Birkhoff was also close to Jewish mathematician Stanislaw Ulam. Gian-Carlo Rota writes: "Like other persons rumored to be anti-Semitic, he would occasionally feel the urge to shower his protective instincts on some good-looking young Jew. Ulam's sparkling manners were diametrically opposite to Birkhoff's hard-working, aggressive, touchy personality. Birkhoff tried to keep Ulam at Harvard, but his colleagues balked at the idea."[20]

Summarizing Birkhoff's selection process, fellow mathematician Oswald Veblen would write:[4]

While Birkhoff was subject to as many prejudices as most of us, he kept always what most of us lose as we grow older, the power to see people and events simply and naively rather than with reference to current opinion.


In 1923, he was awarded the inaugural Bôcher Memorial Prize by the American Mathematical Society for his paper in 1917 containing, among other things, what is now called the Birkhoff curve shortening process.[21]

He was elected to the National Academy of Sciences, the American Philosophical Society, the American Academy of Arts and Sciences, the Académie des Sciences in Paris, the Pontifical Academy of Sciences,[22] and the London and Edinburgh Mathematical Societies.

The George David Birkhoff Prize in applied mathematics is awarded jointly by the American Mathematical Society and the Society for Industrial and Applied Mathematics in his honor.

Personal life[edit]

Birkhoff married Margaret Elizabeth Graftus in 1908.[4] The two had three children, Barbara, mathematician Garrett Birkhoff (1911–1996) and Rodney.[4]

Selected publications[edit]

  • Birkhoff, George David (1912). "A determinant formula for the number of ways of coloring a map". Ann. Math. 14 (1/4): 42–46. doi:10.2307/1967597. JSTOR 1967597.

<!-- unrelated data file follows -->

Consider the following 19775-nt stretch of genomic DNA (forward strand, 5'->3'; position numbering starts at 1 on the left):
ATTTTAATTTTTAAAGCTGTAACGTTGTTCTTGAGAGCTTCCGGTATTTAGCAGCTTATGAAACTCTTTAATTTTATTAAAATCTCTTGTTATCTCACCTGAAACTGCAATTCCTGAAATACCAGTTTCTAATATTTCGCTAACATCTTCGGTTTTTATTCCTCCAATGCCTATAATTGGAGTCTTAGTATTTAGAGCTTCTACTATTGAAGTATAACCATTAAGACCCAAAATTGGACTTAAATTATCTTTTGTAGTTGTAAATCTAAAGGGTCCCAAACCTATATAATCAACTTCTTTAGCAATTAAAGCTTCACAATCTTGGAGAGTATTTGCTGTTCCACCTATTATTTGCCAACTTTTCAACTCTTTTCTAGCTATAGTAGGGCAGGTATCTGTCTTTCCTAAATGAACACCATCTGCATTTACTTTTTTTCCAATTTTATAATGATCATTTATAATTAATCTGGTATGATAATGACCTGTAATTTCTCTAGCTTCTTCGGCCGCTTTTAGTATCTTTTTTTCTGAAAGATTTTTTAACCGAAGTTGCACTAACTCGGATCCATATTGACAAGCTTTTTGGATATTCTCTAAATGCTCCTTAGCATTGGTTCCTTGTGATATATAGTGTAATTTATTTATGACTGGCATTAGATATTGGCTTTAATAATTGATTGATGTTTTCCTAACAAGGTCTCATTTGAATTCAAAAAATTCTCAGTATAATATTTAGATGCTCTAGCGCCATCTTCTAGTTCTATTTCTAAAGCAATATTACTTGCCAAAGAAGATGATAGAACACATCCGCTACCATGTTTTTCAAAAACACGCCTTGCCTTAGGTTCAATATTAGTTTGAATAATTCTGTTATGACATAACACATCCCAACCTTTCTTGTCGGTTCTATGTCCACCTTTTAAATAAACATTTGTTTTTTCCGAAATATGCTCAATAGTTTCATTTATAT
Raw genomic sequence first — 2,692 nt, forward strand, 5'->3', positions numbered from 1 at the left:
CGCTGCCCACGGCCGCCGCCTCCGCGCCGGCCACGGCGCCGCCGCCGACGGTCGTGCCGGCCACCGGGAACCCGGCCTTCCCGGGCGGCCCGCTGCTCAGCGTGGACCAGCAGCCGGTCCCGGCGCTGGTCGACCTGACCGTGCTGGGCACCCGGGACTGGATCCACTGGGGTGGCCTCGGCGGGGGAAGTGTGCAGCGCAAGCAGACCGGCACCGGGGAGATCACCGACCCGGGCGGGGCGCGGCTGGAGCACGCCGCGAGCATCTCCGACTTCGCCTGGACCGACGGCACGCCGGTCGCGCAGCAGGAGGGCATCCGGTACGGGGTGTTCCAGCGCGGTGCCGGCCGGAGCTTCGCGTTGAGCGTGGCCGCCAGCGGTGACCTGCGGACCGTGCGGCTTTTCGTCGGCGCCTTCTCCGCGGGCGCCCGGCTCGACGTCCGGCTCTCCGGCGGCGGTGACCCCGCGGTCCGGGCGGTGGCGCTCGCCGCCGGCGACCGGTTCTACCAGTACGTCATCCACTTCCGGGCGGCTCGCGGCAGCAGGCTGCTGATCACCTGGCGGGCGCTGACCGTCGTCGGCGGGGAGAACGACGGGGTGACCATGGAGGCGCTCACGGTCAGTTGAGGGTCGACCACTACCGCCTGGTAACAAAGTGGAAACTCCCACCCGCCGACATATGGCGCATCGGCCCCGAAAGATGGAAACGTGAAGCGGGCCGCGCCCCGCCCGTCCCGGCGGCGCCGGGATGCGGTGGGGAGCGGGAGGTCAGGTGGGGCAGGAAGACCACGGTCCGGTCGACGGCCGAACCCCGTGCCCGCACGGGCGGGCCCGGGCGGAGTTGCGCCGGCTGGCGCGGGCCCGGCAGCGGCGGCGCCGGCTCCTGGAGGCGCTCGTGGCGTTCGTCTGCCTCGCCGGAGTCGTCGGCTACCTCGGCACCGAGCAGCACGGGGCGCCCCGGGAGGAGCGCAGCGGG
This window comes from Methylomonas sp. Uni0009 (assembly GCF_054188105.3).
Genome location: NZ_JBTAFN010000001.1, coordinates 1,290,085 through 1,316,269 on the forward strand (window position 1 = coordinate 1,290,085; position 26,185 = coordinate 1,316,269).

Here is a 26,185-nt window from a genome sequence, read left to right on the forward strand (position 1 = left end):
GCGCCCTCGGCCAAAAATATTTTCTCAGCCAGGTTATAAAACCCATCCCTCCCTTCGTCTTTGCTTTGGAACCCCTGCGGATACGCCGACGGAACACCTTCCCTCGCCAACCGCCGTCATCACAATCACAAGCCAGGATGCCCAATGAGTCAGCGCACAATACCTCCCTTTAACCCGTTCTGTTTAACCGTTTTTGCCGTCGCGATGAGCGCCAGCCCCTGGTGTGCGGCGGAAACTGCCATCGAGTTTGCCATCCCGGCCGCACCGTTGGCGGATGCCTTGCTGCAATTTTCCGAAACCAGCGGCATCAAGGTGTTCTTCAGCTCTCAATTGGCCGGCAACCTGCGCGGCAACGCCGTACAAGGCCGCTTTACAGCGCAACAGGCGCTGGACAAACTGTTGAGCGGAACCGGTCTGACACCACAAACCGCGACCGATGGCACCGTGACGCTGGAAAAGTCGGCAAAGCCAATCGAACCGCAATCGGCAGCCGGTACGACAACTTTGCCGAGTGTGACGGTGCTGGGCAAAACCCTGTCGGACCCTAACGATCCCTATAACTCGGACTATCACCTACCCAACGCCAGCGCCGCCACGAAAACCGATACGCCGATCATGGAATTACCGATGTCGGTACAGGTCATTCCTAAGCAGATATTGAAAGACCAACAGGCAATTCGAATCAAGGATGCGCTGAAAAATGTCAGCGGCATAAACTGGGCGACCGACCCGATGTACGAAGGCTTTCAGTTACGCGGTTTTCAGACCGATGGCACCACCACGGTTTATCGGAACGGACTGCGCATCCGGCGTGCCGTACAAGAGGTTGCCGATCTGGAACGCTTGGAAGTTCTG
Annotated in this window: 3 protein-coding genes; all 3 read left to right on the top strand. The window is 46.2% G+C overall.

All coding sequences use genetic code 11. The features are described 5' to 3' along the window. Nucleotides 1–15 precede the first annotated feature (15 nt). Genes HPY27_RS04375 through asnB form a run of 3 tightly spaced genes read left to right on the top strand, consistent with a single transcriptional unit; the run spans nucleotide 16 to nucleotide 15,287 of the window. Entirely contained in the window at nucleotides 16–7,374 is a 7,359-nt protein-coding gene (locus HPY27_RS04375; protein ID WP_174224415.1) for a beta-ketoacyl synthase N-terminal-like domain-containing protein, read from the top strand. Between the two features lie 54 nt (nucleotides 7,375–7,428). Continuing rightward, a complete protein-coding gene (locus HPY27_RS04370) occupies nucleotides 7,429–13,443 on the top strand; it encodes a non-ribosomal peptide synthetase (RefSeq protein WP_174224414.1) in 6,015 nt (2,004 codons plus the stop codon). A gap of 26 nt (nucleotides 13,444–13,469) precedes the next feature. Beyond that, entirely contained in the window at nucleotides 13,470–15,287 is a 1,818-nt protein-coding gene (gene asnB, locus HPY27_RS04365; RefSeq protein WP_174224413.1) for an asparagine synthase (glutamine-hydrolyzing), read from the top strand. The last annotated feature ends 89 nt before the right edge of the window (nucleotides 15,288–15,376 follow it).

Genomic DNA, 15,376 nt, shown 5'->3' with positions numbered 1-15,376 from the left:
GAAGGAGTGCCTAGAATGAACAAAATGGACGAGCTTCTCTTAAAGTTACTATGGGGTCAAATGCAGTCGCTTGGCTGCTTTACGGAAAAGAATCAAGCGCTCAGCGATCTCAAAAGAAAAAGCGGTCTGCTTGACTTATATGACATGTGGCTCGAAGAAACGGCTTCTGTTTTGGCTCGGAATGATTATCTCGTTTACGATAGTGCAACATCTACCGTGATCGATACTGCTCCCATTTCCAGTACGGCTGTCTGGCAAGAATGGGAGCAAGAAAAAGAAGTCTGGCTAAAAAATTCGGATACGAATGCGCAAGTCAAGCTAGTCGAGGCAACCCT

• Birkhoff, George David (1913). "Proof of Poincaré's geometric theorem". Trans. Amer. Math. Soc. 14: 14–22. doi:10.1090/s0002-9947-1913-1500933-9.
  • Birkhoff, George David (1917). "Dynamical Systems with Two Degrees of Freedom". Trans. Amer. Math. Soc. 18 (2): 199–300. doi:10.1090/s0002-9947-1917-1501070-3. PMC 1091243. PMID 16586726.
  • Birkhoff, George David and Ralph Beatley. 1959. Basic Geometry, 3rd ed. Chelsea Publishing Co. [Reprint: American Mathematical Society, 2000. ISBN 978-0-8218-2101-5]

See also[edit]


  1. ^ Morse, Marston (1946). "George David Birkhoff and his mathematical work". Bulletin of the American Mathematical Society. 52 (5, Part 1): 357–391. doi:10.1090/s0002-9904-1946-08553-5. MR 0016341.
  2. ^ "Former Fellows of The Royal Society of Edinburgh" (PDF). Archived from the original (PDF) on September 19, 2015. Retrieved April 12, 2015.
  3. ^ Hockey, Thomas (2009). The Biographical Encyclopedia of Astronomers. Springer Publishing. ISBN 978-0-387-31022-0. Retrieved August 22, 2012.
  4. ^ a b c d e f g h i Veblen, Oswald (2001). "Biographical Memoirs: Volume 80". Biographical Memoirs. 80. Washington, D.C.: National Academies of Sciences, Engineering, and Medicine: 45–57. doi:10.17226/10269. ISBN 978-0-309-08281-5.
  5. ^ a b c d Siegmund-Schultze 2001, p. 46.
  6. ^ Siegmund-Schultze 2001, p. 46-47.
  7. ^ Siegmund-Schultze 2001, p. 48.
  8. ^ Siegmund-Schultze 2001, p. 157.
  9. ^ Siegmund-Schultze 2001, p. 47.
  10. ^ Birkhoff, George D. (1913). "Proof of Poincare's Geometric Theorem". Transactions of the American Mathematical Society. 14 (1): 14–22. doi:10.2307/1988766. JSTOR 1988766.